“There was a consensus that actually Raleigh was the most impressive smaller city (on the list) by leaps and bounds,” Stone told The N&O, noting that its presentation to Amazon official was well received. “They were impressed by the city’s economic health and population growth, and they saw not just an opportunity today but the future.”
Concerns were raised over the now-repealed House Bill 2, which prohibited local governments from enacting anti-discrimination protections for LGBT people and required people in government facilities to use bathrooms matching the gender on their birth certificates. The N&O previously reported state officials said HB2 gave Amazon “heartburn.”
“But the positives really outweighed the negatives,” Stone said.
The memo, based off months of visits, data crunching and conversations with officials, was only considered as a suggestion however.
The S-Team pored over it, and ultimately came away with its own preferences, according to the book. And that didn’t bode well for Raleigh.
Chicago’s government was often in conflict and credit agencies rated it financially unstable. Philadelphia was not home to enough engineering talent.
And Raleigh, while it “was business-friendly, had a low cost of living and little traffic,” the book reports, was considered too small for Amazon.
Instead, Stone writes, these cities made the S-team’s list of finalists: Dallas, Los Angeles, New York City, Northern Virginia and Nashville.
Raleigh was off the list.
The book reports that initial priorities had changed for HQ2, moving from a hunt for the largest incentives packages to a focus on the largest cities with the best recruitment opportunities.
That change, the book theorizes, came because of Amazon’s souring relationship with its hometown Seattle, which had recently introduced a new payroll tax targeting Amazon. In response, Amazon canceled construction and new hiring plans in Seattle, a move that eventually helped kill the tax.
But the damage was done, and Amazon took the lesson to mean more employees would have to go to HQ2, Stone writes. That led to Amazon deciding it needed to split HQ2 into two cities, which ultimately became New York City and Washington, D.C.
When Amazon ended the suspense Nov. 13, 2018, by announcing Northern Virginia and New York had landed the massive headquarters, North Carolina officials told The N&O that meaningful conversations between the company and the state had stopped in March.
For such a transformative project, one that would permanently alter the Triangle, North Carolina was prepared to pay at least $2.2 billion in incentives for HQ2 — its largest incentives package ever, The N&O previously reported.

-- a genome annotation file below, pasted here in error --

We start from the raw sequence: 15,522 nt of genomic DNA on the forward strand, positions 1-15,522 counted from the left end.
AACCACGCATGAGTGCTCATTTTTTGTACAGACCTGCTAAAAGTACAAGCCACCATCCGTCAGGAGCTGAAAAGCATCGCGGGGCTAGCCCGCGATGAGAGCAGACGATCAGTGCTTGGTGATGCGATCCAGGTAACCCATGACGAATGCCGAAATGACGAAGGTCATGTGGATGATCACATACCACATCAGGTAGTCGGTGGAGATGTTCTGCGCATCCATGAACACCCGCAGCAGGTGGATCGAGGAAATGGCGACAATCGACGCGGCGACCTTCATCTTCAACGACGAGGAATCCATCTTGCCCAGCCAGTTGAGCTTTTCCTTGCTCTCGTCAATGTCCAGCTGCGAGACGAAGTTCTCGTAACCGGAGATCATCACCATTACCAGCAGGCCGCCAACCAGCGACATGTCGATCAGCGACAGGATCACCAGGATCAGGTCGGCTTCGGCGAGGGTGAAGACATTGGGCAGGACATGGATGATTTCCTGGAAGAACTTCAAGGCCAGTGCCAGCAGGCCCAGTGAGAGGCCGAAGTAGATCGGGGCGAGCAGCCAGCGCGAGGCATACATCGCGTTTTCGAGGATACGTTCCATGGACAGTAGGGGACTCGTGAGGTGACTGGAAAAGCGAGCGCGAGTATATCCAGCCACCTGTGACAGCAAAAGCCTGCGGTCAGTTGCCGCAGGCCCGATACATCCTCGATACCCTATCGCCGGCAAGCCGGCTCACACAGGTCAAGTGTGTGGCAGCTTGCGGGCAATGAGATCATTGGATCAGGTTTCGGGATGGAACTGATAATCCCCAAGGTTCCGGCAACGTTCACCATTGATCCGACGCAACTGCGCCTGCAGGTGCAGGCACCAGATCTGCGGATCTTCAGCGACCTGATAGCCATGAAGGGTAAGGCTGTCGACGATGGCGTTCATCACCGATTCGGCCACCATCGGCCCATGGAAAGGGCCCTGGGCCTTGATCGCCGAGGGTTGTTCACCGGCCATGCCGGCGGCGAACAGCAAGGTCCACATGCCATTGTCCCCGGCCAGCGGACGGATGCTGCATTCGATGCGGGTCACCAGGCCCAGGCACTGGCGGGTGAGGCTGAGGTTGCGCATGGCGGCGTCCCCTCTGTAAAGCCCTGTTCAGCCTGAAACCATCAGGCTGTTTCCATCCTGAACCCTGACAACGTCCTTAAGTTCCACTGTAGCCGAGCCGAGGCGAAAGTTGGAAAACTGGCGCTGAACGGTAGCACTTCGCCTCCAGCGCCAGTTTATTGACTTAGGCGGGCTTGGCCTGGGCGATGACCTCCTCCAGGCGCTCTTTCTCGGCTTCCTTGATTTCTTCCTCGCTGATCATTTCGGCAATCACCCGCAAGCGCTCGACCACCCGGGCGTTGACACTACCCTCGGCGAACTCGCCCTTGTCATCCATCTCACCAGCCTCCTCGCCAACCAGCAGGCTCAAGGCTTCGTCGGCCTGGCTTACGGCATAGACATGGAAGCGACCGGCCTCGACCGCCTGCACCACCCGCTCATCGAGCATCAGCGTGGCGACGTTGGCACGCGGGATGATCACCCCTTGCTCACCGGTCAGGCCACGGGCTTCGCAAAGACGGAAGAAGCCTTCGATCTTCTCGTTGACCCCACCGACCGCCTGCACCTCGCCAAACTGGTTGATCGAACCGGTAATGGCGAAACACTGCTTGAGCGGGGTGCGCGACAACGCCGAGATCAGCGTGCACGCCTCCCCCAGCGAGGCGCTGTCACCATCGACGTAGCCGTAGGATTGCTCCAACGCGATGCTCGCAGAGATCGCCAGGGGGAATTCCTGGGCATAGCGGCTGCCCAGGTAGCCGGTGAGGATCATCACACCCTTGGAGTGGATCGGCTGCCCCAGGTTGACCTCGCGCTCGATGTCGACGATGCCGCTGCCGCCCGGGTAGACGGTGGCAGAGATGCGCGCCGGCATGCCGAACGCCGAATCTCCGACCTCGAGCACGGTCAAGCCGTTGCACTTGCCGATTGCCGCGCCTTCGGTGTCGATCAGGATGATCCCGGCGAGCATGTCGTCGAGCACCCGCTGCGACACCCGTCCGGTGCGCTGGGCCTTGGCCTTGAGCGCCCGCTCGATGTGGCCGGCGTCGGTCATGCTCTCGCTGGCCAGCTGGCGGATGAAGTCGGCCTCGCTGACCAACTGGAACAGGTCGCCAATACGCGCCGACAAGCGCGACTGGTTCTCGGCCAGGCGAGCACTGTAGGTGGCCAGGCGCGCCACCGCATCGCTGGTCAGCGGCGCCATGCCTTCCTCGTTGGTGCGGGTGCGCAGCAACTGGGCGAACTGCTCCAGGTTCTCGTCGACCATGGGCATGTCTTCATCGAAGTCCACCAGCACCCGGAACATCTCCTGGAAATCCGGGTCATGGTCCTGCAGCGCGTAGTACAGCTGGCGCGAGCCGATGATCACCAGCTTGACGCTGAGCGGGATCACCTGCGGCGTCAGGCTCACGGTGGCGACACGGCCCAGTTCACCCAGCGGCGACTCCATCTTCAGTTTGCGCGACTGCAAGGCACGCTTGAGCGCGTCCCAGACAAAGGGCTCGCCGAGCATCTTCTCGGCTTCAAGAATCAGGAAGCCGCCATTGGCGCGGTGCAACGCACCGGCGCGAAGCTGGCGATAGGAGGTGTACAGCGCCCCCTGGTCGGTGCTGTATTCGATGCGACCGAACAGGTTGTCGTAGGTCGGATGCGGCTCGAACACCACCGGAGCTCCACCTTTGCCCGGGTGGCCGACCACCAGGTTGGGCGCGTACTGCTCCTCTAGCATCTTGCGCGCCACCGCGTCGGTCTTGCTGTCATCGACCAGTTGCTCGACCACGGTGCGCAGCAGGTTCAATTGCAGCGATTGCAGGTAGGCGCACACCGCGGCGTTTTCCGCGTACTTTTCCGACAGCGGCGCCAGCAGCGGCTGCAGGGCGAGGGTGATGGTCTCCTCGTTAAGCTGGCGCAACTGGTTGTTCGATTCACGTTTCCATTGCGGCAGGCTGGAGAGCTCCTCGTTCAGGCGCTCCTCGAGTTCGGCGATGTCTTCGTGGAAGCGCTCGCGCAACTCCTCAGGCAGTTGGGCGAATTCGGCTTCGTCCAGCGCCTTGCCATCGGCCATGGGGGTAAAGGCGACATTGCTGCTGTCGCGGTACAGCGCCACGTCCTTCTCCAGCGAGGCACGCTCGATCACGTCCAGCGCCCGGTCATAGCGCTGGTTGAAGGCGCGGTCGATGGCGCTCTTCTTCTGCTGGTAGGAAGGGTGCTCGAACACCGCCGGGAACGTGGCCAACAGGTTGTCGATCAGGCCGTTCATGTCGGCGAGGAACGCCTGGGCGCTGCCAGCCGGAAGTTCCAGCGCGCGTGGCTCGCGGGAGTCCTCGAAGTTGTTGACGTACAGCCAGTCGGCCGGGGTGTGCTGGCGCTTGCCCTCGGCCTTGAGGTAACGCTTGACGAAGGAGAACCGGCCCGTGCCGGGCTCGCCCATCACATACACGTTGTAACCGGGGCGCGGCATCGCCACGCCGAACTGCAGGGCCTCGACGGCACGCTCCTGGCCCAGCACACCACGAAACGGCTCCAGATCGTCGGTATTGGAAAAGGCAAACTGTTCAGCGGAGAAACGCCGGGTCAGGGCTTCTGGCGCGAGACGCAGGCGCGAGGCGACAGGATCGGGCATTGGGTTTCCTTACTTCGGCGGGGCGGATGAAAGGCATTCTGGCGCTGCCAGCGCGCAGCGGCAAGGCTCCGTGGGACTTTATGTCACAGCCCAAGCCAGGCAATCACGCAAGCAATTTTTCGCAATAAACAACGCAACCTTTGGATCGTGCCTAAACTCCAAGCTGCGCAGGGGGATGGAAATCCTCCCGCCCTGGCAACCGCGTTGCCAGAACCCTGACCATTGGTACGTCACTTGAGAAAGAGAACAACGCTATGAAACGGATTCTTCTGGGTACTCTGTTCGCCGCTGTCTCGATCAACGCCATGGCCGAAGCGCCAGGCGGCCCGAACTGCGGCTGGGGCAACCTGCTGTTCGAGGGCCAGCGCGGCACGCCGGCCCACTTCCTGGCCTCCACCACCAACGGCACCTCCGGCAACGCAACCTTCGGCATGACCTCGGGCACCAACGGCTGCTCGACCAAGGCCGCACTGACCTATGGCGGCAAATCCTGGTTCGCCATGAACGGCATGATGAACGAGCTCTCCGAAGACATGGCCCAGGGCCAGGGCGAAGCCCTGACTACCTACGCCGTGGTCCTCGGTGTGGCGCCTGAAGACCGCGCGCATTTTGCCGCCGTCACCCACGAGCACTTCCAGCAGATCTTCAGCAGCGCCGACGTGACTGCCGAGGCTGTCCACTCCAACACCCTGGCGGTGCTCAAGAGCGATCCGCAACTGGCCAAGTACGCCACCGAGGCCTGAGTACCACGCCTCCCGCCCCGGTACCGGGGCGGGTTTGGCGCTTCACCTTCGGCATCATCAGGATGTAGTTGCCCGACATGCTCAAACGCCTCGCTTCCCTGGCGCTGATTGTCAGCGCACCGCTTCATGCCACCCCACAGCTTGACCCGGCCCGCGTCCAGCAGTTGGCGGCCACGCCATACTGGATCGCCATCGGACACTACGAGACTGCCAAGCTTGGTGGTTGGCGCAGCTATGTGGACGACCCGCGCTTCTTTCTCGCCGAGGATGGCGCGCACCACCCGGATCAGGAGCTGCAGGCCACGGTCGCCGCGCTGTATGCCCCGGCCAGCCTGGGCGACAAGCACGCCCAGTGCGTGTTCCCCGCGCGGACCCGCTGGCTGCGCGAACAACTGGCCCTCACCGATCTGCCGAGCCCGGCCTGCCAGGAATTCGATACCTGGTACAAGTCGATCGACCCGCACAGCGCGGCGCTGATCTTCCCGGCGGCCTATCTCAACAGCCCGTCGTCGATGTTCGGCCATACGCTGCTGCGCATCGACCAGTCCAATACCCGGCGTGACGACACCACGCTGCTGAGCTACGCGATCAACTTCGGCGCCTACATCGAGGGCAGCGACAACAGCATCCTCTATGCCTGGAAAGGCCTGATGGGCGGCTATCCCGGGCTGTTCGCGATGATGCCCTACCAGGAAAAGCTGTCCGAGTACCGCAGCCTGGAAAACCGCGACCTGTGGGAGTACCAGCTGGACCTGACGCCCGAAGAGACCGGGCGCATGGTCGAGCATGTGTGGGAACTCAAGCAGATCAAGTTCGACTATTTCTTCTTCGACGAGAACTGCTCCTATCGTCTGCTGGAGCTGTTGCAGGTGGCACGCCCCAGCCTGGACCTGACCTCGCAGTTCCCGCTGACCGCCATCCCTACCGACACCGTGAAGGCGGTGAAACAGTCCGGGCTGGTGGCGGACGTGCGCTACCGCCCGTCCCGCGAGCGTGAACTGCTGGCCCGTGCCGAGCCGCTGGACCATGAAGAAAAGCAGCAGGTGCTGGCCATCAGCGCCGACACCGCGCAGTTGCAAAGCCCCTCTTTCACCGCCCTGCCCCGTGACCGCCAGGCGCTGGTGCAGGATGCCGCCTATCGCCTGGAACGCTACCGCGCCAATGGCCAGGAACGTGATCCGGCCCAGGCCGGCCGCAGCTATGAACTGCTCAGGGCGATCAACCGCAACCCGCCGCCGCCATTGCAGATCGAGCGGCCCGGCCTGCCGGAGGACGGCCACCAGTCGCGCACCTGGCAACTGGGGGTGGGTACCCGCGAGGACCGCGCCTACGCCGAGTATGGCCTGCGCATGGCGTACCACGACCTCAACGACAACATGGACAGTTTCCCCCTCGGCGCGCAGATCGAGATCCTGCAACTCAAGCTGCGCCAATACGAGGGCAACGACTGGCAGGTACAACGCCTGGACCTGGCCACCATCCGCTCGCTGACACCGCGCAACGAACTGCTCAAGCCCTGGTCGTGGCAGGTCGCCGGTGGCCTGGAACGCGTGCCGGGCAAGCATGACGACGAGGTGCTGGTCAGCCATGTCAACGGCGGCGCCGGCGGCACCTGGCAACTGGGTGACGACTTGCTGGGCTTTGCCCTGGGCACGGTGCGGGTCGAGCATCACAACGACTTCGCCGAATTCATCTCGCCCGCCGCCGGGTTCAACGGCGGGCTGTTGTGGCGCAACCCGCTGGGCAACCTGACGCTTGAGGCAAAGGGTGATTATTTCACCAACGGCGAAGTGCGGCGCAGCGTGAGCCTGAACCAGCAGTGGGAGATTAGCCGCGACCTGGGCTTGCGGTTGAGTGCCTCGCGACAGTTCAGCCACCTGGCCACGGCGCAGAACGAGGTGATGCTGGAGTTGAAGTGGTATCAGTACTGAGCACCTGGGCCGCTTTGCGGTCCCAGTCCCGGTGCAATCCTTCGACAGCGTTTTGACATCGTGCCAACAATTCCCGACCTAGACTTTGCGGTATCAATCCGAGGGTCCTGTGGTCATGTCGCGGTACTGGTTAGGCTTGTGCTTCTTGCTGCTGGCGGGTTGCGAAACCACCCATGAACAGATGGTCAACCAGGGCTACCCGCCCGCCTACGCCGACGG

Eventually, Amazon pulled out of the New York City agreement after facing community and political backlash. The Arlington, Va., campus is expected to eventually have 25,000 workers, Amazon said. Already, it has 1,600 workers with the company saying this week it hopes to ramp up hiring of 1,900 employees.
“Amazon arguably blundered because they went to New York,” Stone said, “and the same political storm that was hitting them in Seattle, hit them in Queens.”
In North Carolina, the HQ2 search brought together disparate partners onto the same team, Chung said, including Raleigh and Durham’s chambers of commerce and the region’s public and private universities. When Amazon visited, for instance, they took part in a roundtable with the leaders of the Triangle’s local universities.
“It was an interactive conversation by design to show how (the universities) all work together on different talent initiatives,”he said, “ultimately with the goal of showing Amazon how the power of a state’s higher-ed system work together to fulfill your talent pipeline.”
It’s a conversation that several companies have now witnessed.
Now, just a few years after missing HQ2, the Triangle region is now sitting on a string of economic development wins, most notably landing expansions from Google and Apple, which the state will give a record-breaking incentive package worth around $1 billion.
This story was produced with financial support from a coalition of partners led by Innovate Raleigh as part of an independent journalism fellowship program. The N&O maintains full editorial control of the work. Learn more; go to bit.ly/newsinnovate